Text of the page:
Broadway is the derogatory term for any road that leads to no where. It was first introduced by the viking scientist, Torvald von Hoof, in the early nineteenth century as a remedy for the universal punchline. Broadways have only recently developed the connotation modern society is most familiar with: To suck dry, all hopes and dreams of aspiring actors, children, short people, kangaroos, and kangaroo trainers.
From the beginning of time until circa 1807 all roads were no wider than a gypsy's hand, which for the purpose of this metaphor was not wide at all. Many people believed this would always be the case until von Hoof arrived, via his viking ship/laboratory, The Scimitar. He landed in what would eventually become Flagstaff on a Thursday, but waited until the following Monday to reveal his oceanic findings. Most substantial accounts of the event were lost in the sands of time, but it is commonly accepted that von Hoof stood at the foot of Flagstaff's First National Bank of Flagstaff, and while stuttering and "probably making everything up on the spot" preached to the crowd for over seven hours.
Among other things, von Hoof's ranting contained the first known reference to a Broad Wei which naturally acquired the attention of such a "slim world." Its context in his speech is unsure, but many close to von Hoof agree that his mentioning of the phrase was an absinthe induced accident, which he had forgotten by the next morning. Regardless, word traveled fast of this new kind of "limitless road."
New York City
As with most things it did not take long for New York socialites to catch wind of this new fad in city planning and claim it as their own. In 1859 work began on the "road to end all roads", "the unsinkable road", "the Broad Way." It took just under twenty three years to complete the road which until this time was thought merely to exist in the dreams and storybooks of British kids. At the time it was the most complicated road ever made (see: Biomechanics of Broadway). It was also very wide. Roughly, one hundred and three percent larger than any previous urban road.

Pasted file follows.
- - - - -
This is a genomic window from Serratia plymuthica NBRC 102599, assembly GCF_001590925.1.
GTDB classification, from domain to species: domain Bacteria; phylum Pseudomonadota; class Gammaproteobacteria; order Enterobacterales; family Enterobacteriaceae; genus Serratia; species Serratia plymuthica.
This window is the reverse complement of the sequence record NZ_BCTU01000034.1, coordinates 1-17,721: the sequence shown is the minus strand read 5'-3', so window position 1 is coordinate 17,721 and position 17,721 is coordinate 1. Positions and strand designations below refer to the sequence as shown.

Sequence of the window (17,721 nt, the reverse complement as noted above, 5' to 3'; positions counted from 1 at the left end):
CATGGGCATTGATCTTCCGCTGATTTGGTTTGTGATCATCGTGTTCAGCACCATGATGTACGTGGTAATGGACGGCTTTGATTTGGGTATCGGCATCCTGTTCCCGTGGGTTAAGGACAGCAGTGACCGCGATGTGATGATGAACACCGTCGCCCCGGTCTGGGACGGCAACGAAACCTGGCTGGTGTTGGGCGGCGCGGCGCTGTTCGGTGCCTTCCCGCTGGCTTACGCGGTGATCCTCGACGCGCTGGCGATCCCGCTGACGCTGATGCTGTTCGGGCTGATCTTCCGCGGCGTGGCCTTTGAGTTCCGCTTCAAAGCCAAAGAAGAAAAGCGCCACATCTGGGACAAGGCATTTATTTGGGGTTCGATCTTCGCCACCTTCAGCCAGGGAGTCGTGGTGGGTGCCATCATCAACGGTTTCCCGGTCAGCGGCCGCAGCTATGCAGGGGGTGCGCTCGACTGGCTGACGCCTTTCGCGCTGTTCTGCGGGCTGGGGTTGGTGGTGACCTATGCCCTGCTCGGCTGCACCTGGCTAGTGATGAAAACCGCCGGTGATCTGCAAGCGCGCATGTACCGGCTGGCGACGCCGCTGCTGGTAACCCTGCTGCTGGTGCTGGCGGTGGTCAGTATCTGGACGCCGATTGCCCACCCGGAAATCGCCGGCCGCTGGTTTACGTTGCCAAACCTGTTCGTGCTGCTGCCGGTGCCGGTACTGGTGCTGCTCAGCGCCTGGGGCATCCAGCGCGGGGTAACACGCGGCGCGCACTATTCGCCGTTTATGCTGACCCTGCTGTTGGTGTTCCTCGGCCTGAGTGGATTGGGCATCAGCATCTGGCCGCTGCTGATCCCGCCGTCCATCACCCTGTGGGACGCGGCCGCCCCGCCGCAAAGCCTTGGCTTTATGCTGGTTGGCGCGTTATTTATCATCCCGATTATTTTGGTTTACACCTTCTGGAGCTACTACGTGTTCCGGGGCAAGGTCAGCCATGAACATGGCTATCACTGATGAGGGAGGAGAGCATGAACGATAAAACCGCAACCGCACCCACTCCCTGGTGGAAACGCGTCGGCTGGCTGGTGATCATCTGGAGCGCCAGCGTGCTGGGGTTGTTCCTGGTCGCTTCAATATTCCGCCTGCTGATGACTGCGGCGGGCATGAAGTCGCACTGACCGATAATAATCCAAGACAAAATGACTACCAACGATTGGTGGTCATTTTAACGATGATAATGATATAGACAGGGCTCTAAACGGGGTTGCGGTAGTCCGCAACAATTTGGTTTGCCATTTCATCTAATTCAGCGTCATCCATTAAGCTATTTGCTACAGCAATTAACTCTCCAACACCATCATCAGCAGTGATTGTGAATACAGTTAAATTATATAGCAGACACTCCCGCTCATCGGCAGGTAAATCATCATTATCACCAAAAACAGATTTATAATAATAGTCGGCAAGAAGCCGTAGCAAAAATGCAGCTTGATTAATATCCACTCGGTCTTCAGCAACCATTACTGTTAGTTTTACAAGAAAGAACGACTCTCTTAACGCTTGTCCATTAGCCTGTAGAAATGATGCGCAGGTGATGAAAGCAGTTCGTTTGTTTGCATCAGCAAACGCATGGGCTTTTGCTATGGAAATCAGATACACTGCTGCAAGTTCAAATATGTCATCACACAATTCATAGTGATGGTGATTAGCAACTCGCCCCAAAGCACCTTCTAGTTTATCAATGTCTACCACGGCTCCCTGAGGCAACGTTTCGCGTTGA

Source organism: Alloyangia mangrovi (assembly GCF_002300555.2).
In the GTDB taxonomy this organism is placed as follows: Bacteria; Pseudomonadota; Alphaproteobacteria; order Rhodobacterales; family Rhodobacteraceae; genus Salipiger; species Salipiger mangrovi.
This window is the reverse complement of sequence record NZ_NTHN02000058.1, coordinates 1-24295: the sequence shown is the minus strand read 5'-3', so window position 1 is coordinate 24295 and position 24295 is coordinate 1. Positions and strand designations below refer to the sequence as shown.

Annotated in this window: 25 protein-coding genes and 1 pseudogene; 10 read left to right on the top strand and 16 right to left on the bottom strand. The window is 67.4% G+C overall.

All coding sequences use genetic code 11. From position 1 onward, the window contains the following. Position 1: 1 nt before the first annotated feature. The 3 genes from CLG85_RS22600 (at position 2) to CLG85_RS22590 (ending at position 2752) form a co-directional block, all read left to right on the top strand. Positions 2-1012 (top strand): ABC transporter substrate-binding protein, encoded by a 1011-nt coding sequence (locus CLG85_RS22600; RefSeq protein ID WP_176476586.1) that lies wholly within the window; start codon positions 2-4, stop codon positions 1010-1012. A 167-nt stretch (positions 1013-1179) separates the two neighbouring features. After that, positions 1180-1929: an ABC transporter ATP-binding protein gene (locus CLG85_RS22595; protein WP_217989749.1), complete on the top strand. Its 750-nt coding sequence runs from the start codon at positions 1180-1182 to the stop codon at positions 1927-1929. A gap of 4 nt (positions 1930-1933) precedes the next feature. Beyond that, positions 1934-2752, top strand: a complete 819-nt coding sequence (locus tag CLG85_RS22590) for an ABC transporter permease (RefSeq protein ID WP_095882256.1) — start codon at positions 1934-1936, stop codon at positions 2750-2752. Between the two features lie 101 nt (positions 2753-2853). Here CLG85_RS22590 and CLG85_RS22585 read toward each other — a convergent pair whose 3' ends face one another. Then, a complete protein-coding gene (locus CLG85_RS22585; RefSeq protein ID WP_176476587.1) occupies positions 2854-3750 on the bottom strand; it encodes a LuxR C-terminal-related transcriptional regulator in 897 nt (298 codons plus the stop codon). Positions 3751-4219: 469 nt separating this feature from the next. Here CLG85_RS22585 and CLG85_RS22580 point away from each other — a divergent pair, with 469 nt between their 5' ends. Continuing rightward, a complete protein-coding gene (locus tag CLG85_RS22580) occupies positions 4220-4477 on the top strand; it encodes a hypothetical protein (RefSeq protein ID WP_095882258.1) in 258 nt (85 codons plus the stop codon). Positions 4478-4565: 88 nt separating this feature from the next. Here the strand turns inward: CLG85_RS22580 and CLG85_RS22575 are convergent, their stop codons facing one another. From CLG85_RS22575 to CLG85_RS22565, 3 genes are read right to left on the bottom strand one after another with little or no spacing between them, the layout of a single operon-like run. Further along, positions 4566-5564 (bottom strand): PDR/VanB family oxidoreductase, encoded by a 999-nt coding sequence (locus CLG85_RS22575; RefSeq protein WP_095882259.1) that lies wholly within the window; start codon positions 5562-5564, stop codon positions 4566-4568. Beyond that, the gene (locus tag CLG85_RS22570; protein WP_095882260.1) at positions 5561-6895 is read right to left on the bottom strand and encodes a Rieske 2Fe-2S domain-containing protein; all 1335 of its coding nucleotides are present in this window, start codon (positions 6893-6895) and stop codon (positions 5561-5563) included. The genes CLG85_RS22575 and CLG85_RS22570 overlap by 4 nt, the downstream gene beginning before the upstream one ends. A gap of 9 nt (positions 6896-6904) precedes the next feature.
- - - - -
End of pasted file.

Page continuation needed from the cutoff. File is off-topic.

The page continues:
Naturally the road became the most trafficked street in all of the north eastern United States, catering to one hundred and three percent more traffic then any road ever had, before it. Most were content with merely walking up and down it, or perhaps visiting one of its many shops while playing hooky from work, one man felt the street had potential for much greater things. This man's name was Darvishim Hazmat.
Darvishim Hazmat had only begun to establish himself locally as an influential talent scout and soft core pornographer and felt the time was right to create the first "adult theme park" as he called it. The only problem, he did not have a road suited well enough to harbor such a "dramatic" place. On a "more humid than usual" August morn, in 1895 Hazmat proposed to then New York City mayor, Alex D. Mayor, a project that would uproot the world famous street and move it nine and a half blocks south to what would eventually become Times Square. Without hesitation D. Mayor denied Hazmat's proposal and spit in his general direction.
Halted but not beaten, Hazmat had a plan that would not only allow him to utilize the Broad Way in his park, but also really piss off the Dean. Under the cover of darkness Hazmat, and four of his buddies, non-gay, began the arduous task of breaking down, and rebuilding Broad Way at its new location. The whole ordeal took just under ninety-six minutes. In what can only be considered an imbecilic attempt to cover their tracks, Hazmat and his conspirators removed the " " from the street name. And so it became as it is known today: Broadway.
Way of Broken Dreams
Unfortunately for Hazmat, he would die shortly after completing his master plan from an unrelated gunshot wound. Despite his demise his dream would live on. Most aren't sure what, exactly, caused the lowest class of society (actors) to seek residence in the warm embrace of Broadway, but most historical scholars believe it was because of their appreciation of Hazmat's disregard for laws and safety in favor of his personal betterment. Either that or it was all the theatres and stuff.
Slowly the street developed into the place most of us are familiar with: a cesspool of free love and Bohemian tendencies. It wasn't until 1942, that laws were passed to stop the marketing of Broadway as a place where you can go and be successful, but the damage had been done. Like wildfire, word had spread of the opportunities the street held, non-gay. Perhaps because it was founded on lies, or because of a witch's curse one out of every five actors who arrived at Broadway with hopes of grandeur immediately burst into flames.